Consider These Things when Choosing Your Major ...

There's a lot to think of when choosing a major. When I was in college, I thought I wanted to be a lawyer. I talked to my advisor. She said that we all think we're going to use our law degrees to change the world and better humanity, but the truth was that once we graduate and those student loans come due, we're going to take the first job we can find that pays the bills, and we will end up killing ourselves in an office 80 hours a week with no time for a life. Bettering humanity would have to wait. Yes, this is harsh, but that's the sort of thing you need to think of when choosing a major. If you're heading to college soon, these are some things to consider when choosing your major. .

1. How Will You Be Able to Use Your Degree?

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This sounds obvious, but you'd be surprised how many people don't consider this when choosing a major. I know a lot of people who wish on some level that they'd studied something else because they weren't able to do what they originally set out for. If something happens and you can't find a job in the specific field you're thinking of, you're going to need something to fall back on. My friends with engineering or computer science degrees have been much more able to find jobs related to what they studied than those of us with liberal arts degrees. I personally don't mind, but you might.

2. How Long do You Want to Go to School?

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There are several careers I can think of that require at least a master's degree. For instance, I wanted to be a psychiatrist until I found out that I would have to study for at least 12 years-4 in college, 4 in medical school, 4 in residency/specialty. You may be able to fast-track some things, but you're looking at being in school until you're at least 30. That's an extreme example, but the point is that you should have these requirements in mind when you're choosing a major. On the other hand, some jobs in the IT field require program-specific certifications that wouldn't take half as long. Some don't go to college at all and go straight to the certifications. It depends on the person.

3. What Are Your Motivations?

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Are you choosing a career path because it's what you want, or because it's what is expected of you? You're going to be the one living with your decision, so don't make it to please someone else.

4. What Sort of Life do You Want?

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Like I mentioned above, some careers take a lot more of your time and energy than others. How much time do you want to have to yourself? Some people I know want to be teachers so they can stay home with their kids during the summers. Some only want to work part time for the same reason. Others don't mind working long hours as long as their work is fulfilling. It's up to you. Remember, though, that it's not just going to affect you; if you intend on having any sort of family life, they're going to have to be on board as well. This is especially true with jobs in the military or others that require you to be away from home for long periods of time. Is this something you can deal with? I couldn't, but perhaps you could.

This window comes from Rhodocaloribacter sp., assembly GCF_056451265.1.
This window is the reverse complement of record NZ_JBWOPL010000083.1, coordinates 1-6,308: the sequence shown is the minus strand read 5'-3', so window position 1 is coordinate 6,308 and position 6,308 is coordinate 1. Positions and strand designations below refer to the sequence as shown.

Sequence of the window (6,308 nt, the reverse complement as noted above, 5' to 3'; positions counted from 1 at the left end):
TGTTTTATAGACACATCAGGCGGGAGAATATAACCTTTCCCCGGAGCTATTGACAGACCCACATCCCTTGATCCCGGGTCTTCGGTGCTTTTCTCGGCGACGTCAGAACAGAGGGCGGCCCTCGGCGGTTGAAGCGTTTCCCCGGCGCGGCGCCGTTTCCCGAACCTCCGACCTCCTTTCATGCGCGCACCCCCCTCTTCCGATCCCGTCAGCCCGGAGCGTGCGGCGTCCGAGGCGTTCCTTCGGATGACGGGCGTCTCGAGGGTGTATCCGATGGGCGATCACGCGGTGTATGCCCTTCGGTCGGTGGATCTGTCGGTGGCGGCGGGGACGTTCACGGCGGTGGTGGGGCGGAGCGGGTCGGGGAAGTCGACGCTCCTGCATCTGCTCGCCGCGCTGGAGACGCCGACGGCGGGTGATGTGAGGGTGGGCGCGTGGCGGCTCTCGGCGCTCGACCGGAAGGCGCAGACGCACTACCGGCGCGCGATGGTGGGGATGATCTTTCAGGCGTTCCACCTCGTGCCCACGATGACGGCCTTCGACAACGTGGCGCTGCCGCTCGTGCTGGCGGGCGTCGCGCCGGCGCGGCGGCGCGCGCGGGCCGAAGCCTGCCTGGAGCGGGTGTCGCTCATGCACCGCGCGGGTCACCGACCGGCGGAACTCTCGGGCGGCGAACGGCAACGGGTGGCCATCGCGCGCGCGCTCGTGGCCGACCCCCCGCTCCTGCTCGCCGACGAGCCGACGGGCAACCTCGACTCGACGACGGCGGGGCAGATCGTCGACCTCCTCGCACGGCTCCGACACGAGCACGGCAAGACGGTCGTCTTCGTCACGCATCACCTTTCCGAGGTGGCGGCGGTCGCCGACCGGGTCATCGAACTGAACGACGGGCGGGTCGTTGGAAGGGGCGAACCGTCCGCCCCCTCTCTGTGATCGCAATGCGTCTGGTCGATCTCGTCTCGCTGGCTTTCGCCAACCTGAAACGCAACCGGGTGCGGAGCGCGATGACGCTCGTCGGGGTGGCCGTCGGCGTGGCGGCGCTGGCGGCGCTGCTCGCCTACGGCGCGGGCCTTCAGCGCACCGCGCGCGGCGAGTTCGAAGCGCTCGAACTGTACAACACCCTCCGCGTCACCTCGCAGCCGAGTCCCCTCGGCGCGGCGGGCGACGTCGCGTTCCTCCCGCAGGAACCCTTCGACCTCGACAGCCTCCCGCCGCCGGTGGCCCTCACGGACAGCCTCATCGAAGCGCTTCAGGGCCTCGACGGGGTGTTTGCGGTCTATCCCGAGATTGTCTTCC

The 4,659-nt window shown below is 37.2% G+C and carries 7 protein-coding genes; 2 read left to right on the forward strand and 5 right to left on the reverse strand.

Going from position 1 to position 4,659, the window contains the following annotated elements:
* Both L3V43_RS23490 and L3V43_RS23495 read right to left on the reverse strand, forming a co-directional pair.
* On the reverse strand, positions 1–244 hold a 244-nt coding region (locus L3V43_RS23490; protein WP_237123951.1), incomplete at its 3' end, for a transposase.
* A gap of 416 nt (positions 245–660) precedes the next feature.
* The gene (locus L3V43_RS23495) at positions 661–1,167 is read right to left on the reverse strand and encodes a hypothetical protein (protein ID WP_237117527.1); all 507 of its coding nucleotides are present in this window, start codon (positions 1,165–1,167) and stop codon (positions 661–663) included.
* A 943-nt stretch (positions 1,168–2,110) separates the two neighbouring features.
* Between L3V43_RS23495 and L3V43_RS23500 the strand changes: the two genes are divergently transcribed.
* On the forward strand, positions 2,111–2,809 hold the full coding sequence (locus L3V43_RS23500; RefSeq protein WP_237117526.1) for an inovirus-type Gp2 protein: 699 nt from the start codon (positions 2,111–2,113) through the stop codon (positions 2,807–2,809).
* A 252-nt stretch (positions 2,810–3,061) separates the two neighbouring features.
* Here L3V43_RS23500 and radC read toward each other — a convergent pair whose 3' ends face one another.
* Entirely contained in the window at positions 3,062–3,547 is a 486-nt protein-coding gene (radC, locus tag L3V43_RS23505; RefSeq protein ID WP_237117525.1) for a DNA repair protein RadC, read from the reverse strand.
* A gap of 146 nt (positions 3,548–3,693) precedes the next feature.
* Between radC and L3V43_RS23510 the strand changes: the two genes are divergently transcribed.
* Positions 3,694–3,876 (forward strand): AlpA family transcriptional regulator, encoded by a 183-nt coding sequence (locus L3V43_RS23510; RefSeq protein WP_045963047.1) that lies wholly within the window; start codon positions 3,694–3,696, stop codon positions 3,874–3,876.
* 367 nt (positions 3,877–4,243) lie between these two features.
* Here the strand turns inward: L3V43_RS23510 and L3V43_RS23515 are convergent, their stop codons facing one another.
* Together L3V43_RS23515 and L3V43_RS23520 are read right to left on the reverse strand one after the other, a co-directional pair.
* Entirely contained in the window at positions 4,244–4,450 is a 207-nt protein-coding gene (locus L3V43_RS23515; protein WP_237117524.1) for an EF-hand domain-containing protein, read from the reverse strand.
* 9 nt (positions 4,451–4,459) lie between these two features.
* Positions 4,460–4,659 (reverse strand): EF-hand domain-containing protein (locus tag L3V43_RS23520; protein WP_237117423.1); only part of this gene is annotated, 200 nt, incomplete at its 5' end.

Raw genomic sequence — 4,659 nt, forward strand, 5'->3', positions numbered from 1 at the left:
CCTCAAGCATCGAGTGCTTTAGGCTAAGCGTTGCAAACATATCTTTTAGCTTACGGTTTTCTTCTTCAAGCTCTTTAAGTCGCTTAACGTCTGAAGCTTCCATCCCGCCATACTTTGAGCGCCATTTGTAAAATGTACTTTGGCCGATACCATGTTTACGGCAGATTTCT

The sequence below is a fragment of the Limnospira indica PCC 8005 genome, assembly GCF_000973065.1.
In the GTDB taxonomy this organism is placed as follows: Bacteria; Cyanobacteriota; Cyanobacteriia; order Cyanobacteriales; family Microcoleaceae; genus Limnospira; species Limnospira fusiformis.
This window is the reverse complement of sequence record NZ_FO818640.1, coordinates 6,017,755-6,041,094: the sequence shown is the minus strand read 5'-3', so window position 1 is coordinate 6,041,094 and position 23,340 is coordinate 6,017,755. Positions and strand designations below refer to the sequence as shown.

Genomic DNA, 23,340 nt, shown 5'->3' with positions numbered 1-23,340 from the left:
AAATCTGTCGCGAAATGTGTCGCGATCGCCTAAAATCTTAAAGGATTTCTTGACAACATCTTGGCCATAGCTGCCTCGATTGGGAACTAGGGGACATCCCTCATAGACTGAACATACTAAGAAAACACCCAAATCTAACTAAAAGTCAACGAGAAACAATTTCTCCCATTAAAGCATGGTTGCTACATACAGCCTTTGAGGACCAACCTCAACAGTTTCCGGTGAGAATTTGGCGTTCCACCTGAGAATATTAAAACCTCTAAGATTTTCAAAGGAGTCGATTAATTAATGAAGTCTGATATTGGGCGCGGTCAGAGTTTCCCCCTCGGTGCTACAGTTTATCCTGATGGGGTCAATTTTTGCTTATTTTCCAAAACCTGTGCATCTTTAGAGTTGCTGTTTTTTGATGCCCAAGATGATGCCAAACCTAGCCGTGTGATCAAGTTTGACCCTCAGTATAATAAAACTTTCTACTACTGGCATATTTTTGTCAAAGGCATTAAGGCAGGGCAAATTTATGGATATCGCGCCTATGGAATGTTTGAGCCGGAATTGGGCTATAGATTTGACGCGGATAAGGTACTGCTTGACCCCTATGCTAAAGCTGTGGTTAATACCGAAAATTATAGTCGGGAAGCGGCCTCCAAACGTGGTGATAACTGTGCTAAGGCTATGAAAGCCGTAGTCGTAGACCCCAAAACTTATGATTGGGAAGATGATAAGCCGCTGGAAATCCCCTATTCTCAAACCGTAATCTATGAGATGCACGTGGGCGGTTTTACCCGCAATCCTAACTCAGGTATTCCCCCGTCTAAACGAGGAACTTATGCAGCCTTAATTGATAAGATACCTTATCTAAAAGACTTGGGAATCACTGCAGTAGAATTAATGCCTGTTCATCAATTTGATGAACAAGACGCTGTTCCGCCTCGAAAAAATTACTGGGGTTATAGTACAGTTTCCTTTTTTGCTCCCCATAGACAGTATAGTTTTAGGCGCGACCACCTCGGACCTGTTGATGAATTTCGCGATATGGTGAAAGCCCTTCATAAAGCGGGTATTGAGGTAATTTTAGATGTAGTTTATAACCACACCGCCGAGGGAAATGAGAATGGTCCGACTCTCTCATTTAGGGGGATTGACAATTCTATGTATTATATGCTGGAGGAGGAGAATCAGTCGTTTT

5. How Much do You Need to Make?

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I know, I know-it's not all about money. However, you really need to consider the earning potential of a field before you commit yourself to it. How much will you need to make to afford the lifestyle you want to have? Also, remember that some cities are more expensive than others. Depending on your field, you may very well have to move to a specific locale (NY, LA, Silicon Valley etc). How much will you need to make to make ends meet? Assume that you will need to support yourself entirely; the days when you could count on marrying into a second income are over, if they ever existed to begin with. Even if you do, you never know what might happen.

6. Is It Something You Could do Long-term?

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I know we think we're indestructible when we're young, but we'll get older. I know β€œGrey's Anatomy” and the cop/lawyer shows make it look great, but how will it be in real life? We see it for an hour, but real people live it 24/7. Could you handle that? Also, some jobs have a higher β€œburnout” rate than others. There's a reason people in the helping professions-doctors, social workers, teachers etc-often find themselves seeking help too.

7. Even if You Could, Would You Want to?

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A friend of mine studied accounting because she's good at math and could always find a job. Personally, I would rather stick my tongue into a burning-hot toaster than sit behind a computer and crunch numbers all day, but that's me. While her skill is definitely needed, is it worth it if it makes you miserable? She thought she'd learn to love it, but that hasn't happened yet. That's not something you should bank on either.

Hopefully I've managed to make choosing a major a little less daunting. Overall, just give yourself room to move. Ultimately, you may find that you're happy doing something you never thought you would or that the thing you wanted to do when you were younger wasn't all it's cracked up to be. What about you? Are you using your degree at all? I'm not using mine, but I'm using what I learned, if that makes sense. Have any of you found yourself doing something completely different from what you studied? What advice would you give someone who's choosing a career? Discuss!

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